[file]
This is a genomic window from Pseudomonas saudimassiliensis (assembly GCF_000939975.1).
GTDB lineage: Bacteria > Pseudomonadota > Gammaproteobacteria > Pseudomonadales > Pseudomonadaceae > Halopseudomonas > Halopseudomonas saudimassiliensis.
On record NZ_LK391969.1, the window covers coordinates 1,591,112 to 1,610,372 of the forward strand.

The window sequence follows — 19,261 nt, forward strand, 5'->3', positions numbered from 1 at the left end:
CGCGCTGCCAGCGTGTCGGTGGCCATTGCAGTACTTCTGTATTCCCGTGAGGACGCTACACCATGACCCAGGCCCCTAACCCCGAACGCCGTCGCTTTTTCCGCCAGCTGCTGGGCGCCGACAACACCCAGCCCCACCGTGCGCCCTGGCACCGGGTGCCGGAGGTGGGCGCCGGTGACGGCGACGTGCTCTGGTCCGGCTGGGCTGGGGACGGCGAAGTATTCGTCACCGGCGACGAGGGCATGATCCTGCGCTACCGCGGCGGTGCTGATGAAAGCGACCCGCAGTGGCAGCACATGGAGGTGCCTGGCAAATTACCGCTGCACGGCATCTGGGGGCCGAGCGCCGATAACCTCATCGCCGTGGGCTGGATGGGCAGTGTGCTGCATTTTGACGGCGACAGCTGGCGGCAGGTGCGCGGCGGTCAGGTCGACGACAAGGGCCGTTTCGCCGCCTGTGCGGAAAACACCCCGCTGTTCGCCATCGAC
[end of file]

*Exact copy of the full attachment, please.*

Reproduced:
This is a genomic window from Pseudomonas saudimassiliensis (assembly GCF_000939975.1).
GTDB lineage: Bacteria > Pseudomonadota > Gammaproteobacteria > Pseudomonadales > Pseudomonadaceae > Halopseudomonas > Halopseudomonas saudimassiliensis.
On record NZ_LK391969.1, the window covers coordinates 1,591,112 to 1,610,372 of the forward strand.

The window sequence follows — 19,261 nt, forward strand, 5'->3', positions numbered from 1 at the left end:
CGCGCTGCCAGCGTGTCGGTGGCCATTGCAGTACTTCTGTATTCCCGTGAGGACGCTACACCATGACCCAGGCCCCTAACCCCGAACGCCGTCGCTTTTTCCGCCAGCTGCTGGGCGCCGACAACACCCAGCCCCACCGTGCGCCCTGGCACCGGGTGCCGGAGGTGGGCGCCGGTGACGGCGACGTGCTCTGGTCCGGCTGGGCTGGGGACGGCGAAGTATTCGTCACCGGCGACGAGGGCATGATCCTGCGCTACCGCGGCGGTGCTGATGAAAGCGACCCGCAGTGGCAGCACATGGAGGTGCCTGGCAAATTACCGCTGCACGGCATCTGGGGGCCGAGCGCCGATAACCTCATCGCCGTGGGCTGGATGGGCAGTGTGCTGCATTTTGACGGCGACAGCTGGCGGCAGGTGCGCGGCGGTCAGGTCGACGACAAGGGCCGTTTCGCCGCCTGTGCGGAAAACACCCCGCTGTTCGCCATCGAC